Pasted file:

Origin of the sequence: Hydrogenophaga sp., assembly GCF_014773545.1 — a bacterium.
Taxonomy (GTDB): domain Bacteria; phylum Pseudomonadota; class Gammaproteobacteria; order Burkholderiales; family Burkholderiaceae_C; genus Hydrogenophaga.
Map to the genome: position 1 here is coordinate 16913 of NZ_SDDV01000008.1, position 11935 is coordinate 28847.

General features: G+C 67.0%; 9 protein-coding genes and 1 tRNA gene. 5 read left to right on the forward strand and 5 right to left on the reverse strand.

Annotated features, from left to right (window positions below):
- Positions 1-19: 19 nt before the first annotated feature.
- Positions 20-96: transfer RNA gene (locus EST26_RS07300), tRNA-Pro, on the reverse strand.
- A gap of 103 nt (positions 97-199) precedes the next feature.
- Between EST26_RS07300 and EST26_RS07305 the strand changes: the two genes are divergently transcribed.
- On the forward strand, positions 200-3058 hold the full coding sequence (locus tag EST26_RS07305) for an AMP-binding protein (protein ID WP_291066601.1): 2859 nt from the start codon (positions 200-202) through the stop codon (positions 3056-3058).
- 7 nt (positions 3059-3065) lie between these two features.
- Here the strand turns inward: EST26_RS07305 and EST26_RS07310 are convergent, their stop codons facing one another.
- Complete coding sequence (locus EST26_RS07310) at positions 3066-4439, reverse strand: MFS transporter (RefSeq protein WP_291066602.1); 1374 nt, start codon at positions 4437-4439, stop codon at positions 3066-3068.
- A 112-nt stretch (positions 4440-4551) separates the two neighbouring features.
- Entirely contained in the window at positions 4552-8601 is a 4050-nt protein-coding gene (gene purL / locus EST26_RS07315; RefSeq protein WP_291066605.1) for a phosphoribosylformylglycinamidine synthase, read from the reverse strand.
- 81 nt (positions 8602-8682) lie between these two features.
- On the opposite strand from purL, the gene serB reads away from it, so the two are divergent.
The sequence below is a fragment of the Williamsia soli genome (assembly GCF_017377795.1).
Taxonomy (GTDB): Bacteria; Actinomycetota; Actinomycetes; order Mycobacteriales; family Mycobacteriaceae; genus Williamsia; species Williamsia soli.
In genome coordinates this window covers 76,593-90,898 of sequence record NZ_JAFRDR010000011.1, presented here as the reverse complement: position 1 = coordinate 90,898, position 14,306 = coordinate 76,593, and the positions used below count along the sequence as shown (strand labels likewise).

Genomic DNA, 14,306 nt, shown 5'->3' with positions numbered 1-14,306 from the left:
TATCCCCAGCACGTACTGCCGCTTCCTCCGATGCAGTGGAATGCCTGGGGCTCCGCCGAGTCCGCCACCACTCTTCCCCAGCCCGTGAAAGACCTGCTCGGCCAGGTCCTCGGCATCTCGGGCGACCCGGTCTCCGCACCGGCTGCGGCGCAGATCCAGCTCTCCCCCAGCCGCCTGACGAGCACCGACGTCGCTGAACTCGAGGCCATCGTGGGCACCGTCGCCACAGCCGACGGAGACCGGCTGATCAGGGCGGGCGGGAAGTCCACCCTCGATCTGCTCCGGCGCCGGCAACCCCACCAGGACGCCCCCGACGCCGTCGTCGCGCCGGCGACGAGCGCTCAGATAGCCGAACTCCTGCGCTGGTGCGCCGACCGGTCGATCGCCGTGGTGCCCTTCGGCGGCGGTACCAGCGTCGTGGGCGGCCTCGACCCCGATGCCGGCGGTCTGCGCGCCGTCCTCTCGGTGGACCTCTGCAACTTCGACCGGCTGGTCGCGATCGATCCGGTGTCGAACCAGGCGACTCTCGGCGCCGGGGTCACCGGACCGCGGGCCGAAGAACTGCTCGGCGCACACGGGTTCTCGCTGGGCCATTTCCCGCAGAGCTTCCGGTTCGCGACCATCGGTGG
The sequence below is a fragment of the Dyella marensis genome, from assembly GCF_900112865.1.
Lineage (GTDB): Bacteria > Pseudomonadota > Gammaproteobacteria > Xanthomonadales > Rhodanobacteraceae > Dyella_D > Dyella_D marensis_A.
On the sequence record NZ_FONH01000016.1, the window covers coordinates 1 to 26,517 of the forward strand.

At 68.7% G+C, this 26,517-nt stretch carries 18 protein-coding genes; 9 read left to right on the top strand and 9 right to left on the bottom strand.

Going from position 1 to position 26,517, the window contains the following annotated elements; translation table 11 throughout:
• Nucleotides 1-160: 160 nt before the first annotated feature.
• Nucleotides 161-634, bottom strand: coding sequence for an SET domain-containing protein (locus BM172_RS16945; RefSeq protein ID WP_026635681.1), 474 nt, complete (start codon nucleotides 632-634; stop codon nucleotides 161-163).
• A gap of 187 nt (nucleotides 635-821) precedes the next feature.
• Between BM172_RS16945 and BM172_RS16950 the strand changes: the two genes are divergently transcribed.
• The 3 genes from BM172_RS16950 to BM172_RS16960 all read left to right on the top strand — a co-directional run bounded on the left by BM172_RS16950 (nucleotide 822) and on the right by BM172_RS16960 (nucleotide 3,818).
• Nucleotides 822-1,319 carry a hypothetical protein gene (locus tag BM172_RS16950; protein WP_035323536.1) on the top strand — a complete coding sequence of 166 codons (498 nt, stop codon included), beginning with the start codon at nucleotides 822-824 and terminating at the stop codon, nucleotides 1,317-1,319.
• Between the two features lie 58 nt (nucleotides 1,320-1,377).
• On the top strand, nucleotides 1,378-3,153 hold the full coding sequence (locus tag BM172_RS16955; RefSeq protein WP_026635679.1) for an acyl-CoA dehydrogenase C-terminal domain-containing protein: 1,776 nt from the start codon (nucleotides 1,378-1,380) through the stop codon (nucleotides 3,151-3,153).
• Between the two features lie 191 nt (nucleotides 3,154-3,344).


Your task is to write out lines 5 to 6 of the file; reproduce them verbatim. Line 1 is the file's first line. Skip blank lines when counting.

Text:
Annotated features, from left to right (window positions below):
- Positions 1-19: 19 nt before the first annotated feature.